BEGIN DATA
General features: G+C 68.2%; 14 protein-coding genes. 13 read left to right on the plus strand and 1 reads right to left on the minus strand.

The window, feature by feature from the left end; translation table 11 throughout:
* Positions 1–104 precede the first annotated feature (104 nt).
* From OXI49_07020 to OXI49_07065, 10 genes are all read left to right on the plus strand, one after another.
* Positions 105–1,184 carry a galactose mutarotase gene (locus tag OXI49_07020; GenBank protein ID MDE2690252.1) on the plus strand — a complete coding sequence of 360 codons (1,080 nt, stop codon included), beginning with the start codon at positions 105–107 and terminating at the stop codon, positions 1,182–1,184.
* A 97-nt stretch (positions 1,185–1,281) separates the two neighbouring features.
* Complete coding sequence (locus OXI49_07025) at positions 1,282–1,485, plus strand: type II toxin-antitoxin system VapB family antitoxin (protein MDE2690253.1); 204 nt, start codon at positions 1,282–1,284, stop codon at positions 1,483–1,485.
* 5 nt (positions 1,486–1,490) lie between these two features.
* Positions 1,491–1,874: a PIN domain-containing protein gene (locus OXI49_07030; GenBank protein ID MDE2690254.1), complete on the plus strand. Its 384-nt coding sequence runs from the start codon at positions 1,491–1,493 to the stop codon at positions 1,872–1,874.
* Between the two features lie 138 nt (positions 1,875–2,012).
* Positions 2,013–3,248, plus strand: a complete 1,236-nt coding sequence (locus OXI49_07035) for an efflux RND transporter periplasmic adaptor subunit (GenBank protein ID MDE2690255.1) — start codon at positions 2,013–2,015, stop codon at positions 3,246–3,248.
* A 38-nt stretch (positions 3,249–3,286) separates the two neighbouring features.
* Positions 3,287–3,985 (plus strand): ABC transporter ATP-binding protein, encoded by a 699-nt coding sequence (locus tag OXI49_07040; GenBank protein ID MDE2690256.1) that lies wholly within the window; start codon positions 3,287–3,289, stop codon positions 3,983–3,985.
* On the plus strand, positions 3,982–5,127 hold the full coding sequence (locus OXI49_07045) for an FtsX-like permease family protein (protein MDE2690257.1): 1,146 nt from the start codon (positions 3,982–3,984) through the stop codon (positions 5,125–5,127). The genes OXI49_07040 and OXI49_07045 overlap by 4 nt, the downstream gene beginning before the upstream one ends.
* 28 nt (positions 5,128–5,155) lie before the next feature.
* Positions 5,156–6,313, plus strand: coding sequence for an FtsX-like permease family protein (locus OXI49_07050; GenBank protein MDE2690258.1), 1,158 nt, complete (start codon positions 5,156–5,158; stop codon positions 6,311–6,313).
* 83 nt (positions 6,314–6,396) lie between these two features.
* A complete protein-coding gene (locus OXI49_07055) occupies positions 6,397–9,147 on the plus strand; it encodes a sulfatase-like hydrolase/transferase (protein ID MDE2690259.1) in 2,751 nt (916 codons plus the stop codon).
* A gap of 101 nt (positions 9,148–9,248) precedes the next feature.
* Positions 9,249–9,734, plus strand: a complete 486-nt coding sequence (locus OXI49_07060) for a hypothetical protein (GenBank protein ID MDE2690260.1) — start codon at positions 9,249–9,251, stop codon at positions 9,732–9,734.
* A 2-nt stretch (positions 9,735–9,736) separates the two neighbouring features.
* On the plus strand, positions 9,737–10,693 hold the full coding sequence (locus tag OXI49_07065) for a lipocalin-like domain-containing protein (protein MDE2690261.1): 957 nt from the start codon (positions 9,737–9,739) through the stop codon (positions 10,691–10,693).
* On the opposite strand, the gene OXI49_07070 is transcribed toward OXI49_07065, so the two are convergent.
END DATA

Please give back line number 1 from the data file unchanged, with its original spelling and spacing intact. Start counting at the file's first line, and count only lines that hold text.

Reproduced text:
General features: G+C 68.2%; 14 protein-coding genes. 13 read left to right on the plus strand and 1 reads right to left on the minus strand.